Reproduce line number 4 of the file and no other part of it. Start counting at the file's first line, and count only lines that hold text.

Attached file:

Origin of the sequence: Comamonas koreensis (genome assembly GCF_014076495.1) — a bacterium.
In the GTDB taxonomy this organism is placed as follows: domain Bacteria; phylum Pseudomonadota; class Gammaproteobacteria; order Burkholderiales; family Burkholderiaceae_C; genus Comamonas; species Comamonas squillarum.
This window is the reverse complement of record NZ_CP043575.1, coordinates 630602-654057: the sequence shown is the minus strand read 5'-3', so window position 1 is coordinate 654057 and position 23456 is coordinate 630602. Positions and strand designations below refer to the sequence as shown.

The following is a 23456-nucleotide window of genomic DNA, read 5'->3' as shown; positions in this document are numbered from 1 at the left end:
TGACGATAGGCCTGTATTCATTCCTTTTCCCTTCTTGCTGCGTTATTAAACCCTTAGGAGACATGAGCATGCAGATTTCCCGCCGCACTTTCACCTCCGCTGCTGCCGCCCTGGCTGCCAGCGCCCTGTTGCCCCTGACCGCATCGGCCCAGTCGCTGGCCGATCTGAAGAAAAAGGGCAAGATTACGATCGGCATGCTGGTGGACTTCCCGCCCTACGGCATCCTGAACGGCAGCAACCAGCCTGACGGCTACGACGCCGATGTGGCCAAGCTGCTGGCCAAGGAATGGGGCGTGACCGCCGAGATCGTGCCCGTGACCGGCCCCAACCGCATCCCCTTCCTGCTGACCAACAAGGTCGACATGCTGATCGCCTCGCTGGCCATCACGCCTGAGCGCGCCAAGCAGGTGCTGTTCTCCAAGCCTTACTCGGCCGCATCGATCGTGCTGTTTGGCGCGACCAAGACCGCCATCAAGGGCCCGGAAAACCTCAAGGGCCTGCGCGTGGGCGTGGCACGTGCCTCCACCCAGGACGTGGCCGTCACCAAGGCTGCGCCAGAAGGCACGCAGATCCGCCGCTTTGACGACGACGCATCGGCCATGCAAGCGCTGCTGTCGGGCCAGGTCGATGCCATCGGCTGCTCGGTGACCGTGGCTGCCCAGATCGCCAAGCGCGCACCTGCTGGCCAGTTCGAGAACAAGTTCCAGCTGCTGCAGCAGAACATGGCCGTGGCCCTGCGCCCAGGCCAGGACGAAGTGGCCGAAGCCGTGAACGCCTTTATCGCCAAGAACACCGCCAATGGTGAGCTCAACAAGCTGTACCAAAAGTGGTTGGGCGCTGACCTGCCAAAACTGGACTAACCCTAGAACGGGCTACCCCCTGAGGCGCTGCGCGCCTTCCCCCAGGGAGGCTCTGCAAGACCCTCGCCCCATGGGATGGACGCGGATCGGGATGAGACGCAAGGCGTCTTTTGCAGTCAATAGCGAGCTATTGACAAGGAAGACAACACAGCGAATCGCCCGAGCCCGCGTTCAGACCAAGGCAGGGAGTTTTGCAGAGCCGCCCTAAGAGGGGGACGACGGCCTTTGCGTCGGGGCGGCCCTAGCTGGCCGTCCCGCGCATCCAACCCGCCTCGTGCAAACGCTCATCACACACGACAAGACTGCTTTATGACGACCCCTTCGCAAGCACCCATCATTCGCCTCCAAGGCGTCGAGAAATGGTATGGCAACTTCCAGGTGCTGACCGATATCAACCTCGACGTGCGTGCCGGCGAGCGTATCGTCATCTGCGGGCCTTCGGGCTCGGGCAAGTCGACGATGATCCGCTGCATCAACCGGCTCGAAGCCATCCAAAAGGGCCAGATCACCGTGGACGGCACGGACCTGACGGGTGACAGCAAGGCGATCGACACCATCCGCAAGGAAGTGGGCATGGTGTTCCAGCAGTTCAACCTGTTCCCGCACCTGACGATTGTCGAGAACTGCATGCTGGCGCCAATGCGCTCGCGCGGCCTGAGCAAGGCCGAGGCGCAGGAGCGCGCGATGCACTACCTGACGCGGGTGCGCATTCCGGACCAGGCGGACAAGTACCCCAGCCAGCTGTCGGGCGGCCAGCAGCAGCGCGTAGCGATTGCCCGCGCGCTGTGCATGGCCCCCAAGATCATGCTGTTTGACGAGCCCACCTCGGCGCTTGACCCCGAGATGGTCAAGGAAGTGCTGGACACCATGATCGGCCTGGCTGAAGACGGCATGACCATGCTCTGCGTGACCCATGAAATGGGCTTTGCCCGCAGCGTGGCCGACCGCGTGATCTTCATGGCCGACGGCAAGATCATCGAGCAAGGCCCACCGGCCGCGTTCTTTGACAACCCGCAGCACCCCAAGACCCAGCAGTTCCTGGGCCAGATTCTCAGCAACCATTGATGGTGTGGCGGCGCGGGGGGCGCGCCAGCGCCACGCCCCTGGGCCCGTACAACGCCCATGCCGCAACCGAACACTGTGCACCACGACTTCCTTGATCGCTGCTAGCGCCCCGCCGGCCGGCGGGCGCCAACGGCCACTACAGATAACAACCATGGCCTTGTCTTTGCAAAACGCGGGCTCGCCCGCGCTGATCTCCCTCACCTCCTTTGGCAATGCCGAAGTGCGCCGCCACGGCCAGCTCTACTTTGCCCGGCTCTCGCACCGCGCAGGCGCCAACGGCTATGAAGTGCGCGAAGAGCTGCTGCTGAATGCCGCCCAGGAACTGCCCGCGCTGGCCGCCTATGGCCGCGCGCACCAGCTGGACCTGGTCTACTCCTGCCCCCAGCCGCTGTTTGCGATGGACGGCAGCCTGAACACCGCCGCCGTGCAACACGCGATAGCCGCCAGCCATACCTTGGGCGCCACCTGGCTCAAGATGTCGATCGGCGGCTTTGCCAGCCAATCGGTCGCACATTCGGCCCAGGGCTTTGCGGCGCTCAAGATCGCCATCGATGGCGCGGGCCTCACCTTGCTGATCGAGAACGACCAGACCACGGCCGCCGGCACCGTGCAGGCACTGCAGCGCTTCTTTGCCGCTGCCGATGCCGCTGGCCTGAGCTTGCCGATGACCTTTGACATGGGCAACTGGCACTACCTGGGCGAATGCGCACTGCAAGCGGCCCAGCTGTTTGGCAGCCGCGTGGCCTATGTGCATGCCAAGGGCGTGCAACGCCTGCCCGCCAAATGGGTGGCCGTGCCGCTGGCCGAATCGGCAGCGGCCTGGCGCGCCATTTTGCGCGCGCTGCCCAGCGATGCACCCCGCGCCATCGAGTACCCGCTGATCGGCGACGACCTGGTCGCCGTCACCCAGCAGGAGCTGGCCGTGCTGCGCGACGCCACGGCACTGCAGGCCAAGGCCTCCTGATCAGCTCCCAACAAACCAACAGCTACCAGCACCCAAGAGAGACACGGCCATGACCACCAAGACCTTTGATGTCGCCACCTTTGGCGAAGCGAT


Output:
The following is a 23456-nucleotide window of genomic DNA, read 5'->3' as shown; positions in this document are numbered from 1 at the left end: